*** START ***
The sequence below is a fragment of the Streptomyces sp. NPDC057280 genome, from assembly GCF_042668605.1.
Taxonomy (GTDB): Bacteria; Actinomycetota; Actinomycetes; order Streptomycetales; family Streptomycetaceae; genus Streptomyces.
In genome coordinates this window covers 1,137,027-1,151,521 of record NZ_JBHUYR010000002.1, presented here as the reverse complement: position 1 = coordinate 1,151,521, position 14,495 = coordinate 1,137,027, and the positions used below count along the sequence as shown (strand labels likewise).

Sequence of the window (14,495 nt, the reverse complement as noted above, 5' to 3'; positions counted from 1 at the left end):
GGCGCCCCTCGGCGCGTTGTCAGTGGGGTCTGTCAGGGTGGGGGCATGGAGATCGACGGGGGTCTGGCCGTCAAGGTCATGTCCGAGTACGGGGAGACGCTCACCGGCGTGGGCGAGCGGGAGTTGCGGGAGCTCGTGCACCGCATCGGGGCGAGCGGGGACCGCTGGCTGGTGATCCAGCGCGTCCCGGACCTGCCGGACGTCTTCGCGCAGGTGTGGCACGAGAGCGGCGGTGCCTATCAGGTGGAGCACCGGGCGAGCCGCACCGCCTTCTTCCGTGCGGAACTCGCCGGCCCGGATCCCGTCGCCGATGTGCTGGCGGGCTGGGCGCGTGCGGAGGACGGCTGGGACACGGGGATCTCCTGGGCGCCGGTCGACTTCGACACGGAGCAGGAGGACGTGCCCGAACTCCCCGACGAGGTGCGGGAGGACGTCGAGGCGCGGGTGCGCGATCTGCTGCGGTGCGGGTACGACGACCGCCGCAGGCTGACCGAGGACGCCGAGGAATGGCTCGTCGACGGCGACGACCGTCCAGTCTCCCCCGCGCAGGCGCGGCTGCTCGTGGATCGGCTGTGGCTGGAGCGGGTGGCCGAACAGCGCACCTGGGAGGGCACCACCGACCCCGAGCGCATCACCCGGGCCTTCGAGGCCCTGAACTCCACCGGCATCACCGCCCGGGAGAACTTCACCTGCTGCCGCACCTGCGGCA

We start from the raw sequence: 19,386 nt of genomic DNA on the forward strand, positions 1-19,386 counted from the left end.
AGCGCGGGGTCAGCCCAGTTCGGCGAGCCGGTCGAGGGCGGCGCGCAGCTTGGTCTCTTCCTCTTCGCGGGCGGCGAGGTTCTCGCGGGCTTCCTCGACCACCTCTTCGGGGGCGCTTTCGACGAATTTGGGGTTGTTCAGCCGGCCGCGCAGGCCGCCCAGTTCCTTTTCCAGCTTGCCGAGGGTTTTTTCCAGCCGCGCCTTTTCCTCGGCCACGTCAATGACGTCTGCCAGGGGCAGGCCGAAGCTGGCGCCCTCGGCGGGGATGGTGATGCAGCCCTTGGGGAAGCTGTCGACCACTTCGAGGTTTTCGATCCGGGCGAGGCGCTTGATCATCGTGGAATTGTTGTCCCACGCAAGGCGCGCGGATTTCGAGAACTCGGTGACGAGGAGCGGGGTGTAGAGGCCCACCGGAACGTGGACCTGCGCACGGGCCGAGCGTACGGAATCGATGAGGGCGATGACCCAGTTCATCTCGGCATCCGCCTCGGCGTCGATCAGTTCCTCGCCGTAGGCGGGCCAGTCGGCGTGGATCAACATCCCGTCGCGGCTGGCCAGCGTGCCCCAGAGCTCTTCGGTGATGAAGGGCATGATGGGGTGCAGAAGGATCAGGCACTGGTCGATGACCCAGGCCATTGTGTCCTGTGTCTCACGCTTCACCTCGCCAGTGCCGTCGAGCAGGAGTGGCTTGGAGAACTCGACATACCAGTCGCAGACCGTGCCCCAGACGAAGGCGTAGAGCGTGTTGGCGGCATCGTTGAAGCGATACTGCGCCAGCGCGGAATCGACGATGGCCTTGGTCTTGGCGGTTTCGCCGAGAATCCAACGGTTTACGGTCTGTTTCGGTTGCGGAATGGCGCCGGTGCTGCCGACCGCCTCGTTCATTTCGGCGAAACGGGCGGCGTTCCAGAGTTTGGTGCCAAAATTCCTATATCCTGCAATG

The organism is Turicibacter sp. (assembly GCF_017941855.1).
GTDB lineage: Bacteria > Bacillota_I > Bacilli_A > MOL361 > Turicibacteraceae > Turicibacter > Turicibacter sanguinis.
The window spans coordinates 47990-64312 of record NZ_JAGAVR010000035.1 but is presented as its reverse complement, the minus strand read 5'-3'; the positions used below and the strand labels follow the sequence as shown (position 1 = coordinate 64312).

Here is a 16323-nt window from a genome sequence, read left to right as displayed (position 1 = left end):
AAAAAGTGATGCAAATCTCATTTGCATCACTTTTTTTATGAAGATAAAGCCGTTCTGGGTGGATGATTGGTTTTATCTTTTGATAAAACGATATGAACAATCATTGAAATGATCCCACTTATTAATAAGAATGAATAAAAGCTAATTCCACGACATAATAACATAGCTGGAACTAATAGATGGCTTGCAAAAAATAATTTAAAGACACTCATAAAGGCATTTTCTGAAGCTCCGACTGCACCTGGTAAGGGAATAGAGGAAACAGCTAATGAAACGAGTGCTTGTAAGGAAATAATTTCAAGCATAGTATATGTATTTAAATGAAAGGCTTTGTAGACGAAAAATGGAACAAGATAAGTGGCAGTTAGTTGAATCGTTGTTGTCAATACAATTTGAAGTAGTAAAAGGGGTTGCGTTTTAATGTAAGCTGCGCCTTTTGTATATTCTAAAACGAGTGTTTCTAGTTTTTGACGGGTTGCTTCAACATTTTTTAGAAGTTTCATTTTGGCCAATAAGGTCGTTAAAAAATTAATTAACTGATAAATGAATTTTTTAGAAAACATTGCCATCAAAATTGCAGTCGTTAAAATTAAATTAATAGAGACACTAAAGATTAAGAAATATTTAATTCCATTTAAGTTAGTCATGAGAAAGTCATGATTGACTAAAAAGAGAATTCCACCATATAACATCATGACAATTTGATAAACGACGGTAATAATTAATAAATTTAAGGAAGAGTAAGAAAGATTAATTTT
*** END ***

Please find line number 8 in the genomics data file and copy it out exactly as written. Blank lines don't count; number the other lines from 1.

The organism is Turicibacter sp. (assembly GCF_017941855.1).